Thank Someone in Uniform

My wife and I recently went out on a date. Yes my wife and I still date after almost 20 years and three children.

I encourage all of you men and women out there who are married to date your spouse just as you did before they became your spouse. I encourage you to try a weekly date night, but trust me I know that is not always doable. Finances, kids, and busy schedules sometimes trample on those endeavors. However, date your spouse as often as possible.

Dates don’t have to be expensive. You can swap the babysitting duties with another couple to make it free for both families. You can make the date a trip to the park for a homemade picnic.

One of my favorite date nights ever, was when my wife and I did a blanket picnic in our living room. Someone kept our kids and we stayed home and we were ‘romantical’ without spending big bucks on a trip to a restaurant.

Anyway, I digress…

My wife and I went on a dinner date to a very popular, thus very busy, casual dining restaurant near our home. We had a gift card that was a Christmas gift, so we decided to use it for a little R&R. You know any meal you don’t cook is a good meal.

We were seated at our table for two and the booth to my back had a couple of younger men holding it down. One of the men was in his digital camouflage battle dress uniform. The table location was in a very high traffic flow area and many people were coming and going throughout our meal.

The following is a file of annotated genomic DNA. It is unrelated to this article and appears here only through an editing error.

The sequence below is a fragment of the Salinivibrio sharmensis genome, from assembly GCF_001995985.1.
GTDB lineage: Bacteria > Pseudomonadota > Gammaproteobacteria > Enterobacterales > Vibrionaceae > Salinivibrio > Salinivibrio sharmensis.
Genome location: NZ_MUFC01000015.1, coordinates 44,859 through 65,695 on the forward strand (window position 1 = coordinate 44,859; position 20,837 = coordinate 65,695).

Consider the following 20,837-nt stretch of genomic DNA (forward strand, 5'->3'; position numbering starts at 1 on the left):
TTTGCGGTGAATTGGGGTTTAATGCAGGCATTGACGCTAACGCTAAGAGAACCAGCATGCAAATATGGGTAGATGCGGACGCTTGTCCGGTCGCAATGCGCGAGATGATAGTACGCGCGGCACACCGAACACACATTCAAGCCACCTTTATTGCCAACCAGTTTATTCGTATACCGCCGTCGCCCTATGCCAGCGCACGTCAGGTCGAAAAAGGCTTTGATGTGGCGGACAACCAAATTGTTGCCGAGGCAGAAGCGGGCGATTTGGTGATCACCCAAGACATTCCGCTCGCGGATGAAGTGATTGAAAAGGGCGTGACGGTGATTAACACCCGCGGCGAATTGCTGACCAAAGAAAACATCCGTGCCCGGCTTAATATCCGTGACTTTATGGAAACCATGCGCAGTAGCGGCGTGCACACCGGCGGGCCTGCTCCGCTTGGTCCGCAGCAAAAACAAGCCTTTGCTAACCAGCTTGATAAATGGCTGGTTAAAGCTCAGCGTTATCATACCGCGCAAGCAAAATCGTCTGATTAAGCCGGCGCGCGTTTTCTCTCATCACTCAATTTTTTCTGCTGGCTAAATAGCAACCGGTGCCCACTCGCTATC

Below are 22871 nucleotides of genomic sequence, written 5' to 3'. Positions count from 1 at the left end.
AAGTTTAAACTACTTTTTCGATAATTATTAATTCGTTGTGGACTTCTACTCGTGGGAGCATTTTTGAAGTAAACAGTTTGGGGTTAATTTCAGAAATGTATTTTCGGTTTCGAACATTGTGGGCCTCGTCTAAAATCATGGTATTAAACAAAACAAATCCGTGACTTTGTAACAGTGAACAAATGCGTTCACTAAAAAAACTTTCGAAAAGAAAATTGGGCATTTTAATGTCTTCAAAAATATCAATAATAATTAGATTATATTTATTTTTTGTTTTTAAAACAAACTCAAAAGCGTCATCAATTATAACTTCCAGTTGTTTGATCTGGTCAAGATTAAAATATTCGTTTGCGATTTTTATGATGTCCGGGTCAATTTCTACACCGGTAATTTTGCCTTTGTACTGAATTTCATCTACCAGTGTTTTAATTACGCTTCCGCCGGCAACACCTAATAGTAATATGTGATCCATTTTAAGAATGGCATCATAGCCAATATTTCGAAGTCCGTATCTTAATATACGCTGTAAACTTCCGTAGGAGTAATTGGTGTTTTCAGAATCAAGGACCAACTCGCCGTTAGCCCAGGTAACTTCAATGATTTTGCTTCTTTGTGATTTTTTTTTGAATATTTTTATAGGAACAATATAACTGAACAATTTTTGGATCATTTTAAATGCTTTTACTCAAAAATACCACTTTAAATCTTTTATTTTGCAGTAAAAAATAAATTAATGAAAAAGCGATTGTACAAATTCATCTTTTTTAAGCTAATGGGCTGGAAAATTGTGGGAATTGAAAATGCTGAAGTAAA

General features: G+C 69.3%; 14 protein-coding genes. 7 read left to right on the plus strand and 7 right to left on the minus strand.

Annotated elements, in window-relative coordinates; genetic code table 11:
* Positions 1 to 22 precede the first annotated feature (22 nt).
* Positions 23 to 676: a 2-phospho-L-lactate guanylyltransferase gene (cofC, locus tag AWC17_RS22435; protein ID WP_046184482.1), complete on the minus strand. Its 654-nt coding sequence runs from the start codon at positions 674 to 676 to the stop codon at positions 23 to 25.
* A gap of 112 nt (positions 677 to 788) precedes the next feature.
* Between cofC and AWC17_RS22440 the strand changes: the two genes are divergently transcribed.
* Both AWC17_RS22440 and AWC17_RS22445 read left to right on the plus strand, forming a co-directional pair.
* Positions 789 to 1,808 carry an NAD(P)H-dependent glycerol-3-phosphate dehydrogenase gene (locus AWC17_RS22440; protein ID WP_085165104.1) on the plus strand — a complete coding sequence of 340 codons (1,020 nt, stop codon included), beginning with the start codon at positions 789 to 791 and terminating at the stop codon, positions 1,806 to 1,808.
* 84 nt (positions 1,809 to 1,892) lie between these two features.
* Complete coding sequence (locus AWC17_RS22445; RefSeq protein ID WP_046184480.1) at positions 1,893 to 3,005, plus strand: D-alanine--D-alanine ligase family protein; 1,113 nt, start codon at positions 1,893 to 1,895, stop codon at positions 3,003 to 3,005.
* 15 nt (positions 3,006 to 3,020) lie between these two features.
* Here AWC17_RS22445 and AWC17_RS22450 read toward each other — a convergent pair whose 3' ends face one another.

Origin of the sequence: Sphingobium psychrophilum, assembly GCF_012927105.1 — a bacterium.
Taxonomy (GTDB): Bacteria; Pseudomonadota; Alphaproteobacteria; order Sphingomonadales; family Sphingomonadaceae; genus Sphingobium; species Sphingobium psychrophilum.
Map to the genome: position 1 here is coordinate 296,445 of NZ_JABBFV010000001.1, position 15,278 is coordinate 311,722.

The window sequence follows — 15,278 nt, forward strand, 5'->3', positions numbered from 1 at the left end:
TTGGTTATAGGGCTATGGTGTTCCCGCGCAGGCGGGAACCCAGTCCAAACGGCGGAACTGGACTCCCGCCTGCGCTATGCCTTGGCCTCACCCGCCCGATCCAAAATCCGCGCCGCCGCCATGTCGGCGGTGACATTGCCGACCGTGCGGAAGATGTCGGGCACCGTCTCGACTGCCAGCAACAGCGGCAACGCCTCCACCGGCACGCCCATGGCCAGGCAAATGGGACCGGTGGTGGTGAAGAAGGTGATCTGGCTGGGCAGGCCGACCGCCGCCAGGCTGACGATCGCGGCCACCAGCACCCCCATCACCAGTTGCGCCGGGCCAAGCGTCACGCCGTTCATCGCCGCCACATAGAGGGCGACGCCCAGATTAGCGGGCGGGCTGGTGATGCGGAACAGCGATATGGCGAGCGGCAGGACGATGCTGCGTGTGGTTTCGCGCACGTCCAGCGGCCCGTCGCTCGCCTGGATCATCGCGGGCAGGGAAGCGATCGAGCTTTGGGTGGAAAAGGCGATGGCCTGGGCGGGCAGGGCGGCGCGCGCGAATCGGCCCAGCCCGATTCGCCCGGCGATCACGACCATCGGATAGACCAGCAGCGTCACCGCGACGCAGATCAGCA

After we had ordered, I felt someone up over my left shoulder; I glanced into my peripheral and saw a couple making their way to the exit. As the couple passed the soldier’s table immediately behind me, the gentleman said, “Thank you for your service,” to the soldier.

I beamed with pride that I had heard the comment and looked to my wife and she nodded that she had heard it too. It was sincere. It was meant for the soldier alone, but I was glad I/we had heard it.

It made me proud because too few times today is that simple, but meaningful, phrase bestowed upon the deserving. Too often the phrase ‘thank you’ is used more tongue-in-cheek or sarcastically than with sincerity and meaning.

I did not thank this soldier myself. I should have. I felt somewhat embarrassed that I did not do it first. I didn’t want to seem like I was jumping on the bandwagon, so I didn’t say anything. Not an excuse or a reason, simply my confession.

NavyI have in times past, however, thanked some men and women in uniform. I am genuinely appreciative of what they do for my family, our nation, and me. I cannot imagine what life would be like without the service and sacrifice of the men and women of our military or public services, past and present.

I am a grandchild of two United States Navy Sailors that served in WWII. I have an affinity for WWII History especially as it involves the US Navy and US Naval Aviation. Both of my grandfathers were in Naval Aviation.

This past July 4th weekend, our first in a new town, we attended the traditional parade and celebration. Honestly it was the first such event I had attended in my lifetime. My family and I stood with great pride and watched the different units and floats pass by.